South Minneapolis, do you want a beer garden with outdoor movies? Beer thrill-seekers, do you want to meet Minneapolis’ first “coolship” brewer? Big wooden tank lovers, do you want big wooden tanks to gawk at? Well all of you gather around, and the rest of you listen in too because this is pretty interesting: Wild Mind Artisan Ales is coming.
Wild Mind is the product of 28-year-old Mat Waddell, a former mechanical engineer who has volunteered over the years at breweries including Freehouse, Blacklist, and Capital Brewery, and is in the process of converting a warehouse down near Lyndale at Crosstown into a giant 96 seat brewery with a 2,000-square-foot beer garden. (Where exactly? You know the Cub Foods you can see near the northwest junction of I-35 and Crosstown? It’s about five blocks southwest of there, north of Richfield, and east of the huge Bachmann’s on Lyndale.)
“Brewing all started as a hobby,” Waddell told me, when I went to tour the space and taste his homebrew. “Then I got way too addicted to it. And I started falling in love with a lot of styles of ale I couldn’t get around here too easily, those more rustic farmhouse sours, and barrel-aged, barrel-fermented ales. I got really into yeast cultures and how to harvest yeast, I started harvesting it everywhere from my parents house, to my backyard, to fruit orchards up north.” One thing led to another and Waddell began brewing beer with his own strains of yeast and other good bacteria he gathered in his travels. If construction goes according to schedule, this June we will see the opening of Wild Mind, which will focus on sour and barrel-fermented ales, as well as “coolship” ales.
What’s a coolship ale? Okay. Most of the beer we drink today is fermented using commercially purchased tried-and-true varieties of yeast. (Beer, of course, is what happens when microorganisms such as yeast and good bacteria eat the sugar in a soup of grains, called wort, and turn that sugar into alcohol and flavor. Hops come in as a finishing spice and preservative.) While most beer is fermented using off-the-shelf, purchased yeast, a whole lot of brewers have begun feeling that there are more interesting and unique flavors to be had by getting your own yeast.
Minnesota brewers including Fair State, Schell's, and forthcoming Oude Oak have been really interested in exploring new and local flavors with new and local yeast and bacteria, but Waddell is doing something I think we’ve never seen done in Minnesota before. There's a way of exposing wort to open air in a large, shallow vessel called a coolship, (the word is the English version of the Dutch-Flemish koelschip) which lets the wort catch whatever yeast and bacteria float by. After a day or so, the wort is moved along to a traditional fermenting vessel, and, some time later, you get something new.
“It’s a funhouse style of beer,” says Waddell. “You end up strictly with whatever is in the air—whatever it picks up is whatever it picks up. Minnesota is a really interesting place to do this, I’ve had awesome success doing it.” Now the tough news: These coolship ales take years to make, so they will not be what Wild Mind opens with.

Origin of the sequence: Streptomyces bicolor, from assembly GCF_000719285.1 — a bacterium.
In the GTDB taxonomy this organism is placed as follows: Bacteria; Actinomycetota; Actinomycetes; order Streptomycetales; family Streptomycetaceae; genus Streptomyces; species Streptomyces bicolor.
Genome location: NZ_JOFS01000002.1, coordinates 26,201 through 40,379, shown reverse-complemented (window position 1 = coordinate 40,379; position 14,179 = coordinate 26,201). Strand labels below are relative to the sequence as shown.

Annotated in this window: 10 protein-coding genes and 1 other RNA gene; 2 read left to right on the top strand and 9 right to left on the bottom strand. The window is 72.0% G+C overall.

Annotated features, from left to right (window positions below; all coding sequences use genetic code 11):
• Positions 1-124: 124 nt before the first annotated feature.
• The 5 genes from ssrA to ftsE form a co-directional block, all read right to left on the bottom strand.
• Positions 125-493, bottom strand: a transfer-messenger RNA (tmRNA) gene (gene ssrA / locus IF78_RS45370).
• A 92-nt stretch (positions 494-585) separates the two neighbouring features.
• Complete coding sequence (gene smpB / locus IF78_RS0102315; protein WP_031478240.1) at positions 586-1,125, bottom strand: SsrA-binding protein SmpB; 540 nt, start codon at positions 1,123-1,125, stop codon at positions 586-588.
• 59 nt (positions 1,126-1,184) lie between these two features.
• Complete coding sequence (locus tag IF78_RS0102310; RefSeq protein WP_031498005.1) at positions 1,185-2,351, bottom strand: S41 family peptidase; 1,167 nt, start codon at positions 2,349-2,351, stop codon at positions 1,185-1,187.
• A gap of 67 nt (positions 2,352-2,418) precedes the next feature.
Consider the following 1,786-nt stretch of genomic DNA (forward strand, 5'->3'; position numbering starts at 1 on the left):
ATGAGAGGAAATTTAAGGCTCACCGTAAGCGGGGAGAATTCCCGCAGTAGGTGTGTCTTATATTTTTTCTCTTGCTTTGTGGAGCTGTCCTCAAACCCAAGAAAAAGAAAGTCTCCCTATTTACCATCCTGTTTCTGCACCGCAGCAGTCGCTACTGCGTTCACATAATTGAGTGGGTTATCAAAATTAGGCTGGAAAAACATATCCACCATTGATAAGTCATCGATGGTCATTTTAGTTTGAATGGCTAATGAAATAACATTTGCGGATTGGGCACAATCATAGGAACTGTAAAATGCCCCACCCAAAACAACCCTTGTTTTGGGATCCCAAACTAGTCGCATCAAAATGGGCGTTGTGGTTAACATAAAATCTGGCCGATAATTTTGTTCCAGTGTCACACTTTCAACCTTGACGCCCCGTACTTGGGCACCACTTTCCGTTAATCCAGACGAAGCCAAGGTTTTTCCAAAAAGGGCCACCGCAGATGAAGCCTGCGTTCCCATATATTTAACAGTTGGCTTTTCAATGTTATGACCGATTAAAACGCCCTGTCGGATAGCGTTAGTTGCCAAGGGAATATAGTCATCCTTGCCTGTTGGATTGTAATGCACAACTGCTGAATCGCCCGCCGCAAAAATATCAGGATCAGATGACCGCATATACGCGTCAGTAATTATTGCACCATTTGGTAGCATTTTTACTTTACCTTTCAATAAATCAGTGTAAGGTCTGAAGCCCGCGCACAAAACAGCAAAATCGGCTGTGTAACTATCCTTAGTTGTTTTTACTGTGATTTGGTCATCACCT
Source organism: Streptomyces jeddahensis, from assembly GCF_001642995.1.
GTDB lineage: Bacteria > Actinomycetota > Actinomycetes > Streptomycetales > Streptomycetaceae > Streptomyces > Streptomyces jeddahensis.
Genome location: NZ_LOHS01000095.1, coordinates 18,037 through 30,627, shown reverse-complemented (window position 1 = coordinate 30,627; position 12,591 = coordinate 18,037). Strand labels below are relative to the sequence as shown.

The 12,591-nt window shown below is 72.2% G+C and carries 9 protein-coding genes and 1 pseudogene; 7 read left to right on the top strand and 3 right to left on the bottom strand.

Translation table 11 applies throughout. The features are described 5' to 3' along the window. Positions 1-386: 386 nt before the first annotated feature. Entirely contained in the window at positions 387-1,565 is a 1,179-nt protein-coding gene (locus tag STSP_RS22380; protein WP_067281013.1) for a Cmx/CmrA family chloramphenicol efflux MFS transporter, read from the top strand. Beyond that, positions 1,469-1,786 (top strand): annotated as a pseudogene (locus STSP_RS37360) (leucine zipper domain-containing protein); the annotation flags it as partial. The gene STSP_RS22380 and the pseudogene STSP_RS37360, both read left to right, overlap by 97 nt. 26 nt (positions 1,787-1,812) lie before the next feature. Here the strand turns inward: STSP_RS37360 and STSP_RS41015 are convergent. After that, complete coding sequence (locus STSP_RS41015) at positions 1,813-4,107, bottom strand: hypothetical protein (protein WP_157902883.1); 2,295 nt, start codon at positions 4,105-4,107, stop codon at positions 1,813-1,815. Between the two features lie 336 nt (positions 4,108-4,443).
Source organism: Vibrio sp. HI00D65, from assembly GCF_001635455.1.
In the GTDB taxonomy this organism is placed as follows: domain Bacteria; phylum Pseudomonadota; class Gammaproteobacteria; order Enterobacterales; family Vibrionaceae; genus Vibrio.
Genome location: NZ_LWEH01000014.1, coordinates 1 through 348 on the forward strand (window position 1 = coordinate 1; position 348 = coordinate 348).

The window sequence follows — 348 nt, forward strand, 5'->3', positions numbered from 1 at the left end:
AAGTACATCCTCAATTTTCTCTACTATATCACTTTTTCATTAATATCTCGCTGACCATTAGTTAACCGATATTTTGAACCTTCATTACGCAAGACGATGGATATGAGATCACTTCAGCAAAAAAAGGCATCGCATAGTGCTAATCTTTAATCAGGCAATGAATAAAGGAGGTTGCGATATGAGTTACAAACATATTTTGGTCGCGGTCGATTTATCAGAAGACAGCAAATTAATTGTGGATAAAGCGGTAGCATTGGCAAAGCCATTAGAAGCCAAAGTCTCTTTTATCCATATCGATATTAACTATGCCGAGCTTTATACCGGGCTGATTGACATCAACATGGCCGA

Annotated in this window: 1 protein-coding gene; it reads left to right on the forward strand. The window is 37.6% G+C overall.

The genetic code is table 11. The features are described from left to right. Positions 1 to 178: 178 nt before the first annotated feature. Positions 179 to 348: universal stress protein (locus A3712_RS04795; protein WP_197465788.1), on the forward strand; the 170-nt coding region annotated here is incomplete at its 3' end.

What will they open with? I tasted some of Wild Mind’s home brews, and got a small sense of what’s coming. He let me taste a Saison which he says will be very similar to something he opens with, it was light and lovely, all lemon and tangerine scents with a pretty, gossamer texture and a clean, oat-biscuit finish. I tried one of his coolship beers, “It’s 100% backyard” he told me; it was a dark gold, and had an unusual burnt lemon and roast eggplant scent.
I tried one of his sours which is aged on fruit (cranberries and apple) and it was brightly fragrant—but he said atypical, because it was too young to drink. We tried another one which he said was too young to drink, a hard cider; it was fresh, lively and promising. Waddell says that he has connections to local apple growers and that eventually Wild Mind will make something like cider—somehow working around the Minneapolis laws characterizing cider as wine and thusly needing a different license. Waddell also let me try a phenomenally dark and concentrated bourbon-aged Russian Imperial Stout which was like Godiva chocolate liqueur—so rich and delicious I could hardly believe chocolate wasn’t dissolved into it—and offering intense notes of coffee. I told him if he can produce that in large volume, he’ll have the entire world of dessert beer lovers in the palm of his hand.
Even if he can’t, Wild Mind is going to be one to watch. The brewery will have dozens of ales aging in all sorts of wooden vessels—both large and small, some from France, some from Napa Valley, some from Kentucky. “About 70% of the beer I produce will be touching oak at some point,” and he expects to age some of his ales in wood for as long as three years. When the taproom opens to the public, you’ll be able to see a great number of these wooden vessels through the taproom’s wall-sized glass windows.
Speaking of taprooms, the taproom is going to be huge with garage-sized doors opening onto a central 2,000-square-foot courtyard planted with trees and lawn for lawn bowling. Waddell plans to project movies on one of the courtyard’s interior walls, and he has built it up to allow for food-trucks—it’s going to be a party. A coolship, oak-aged, wild-yeast-and-bacteria party the likes of which super south Minneapolis has never seen before. Are you ready for some wild, wild drinking? It’s coming. Probably before the 4th of July.
Wild Mind Artisan Ales, 6031 Pillsbury Ave., Mpls.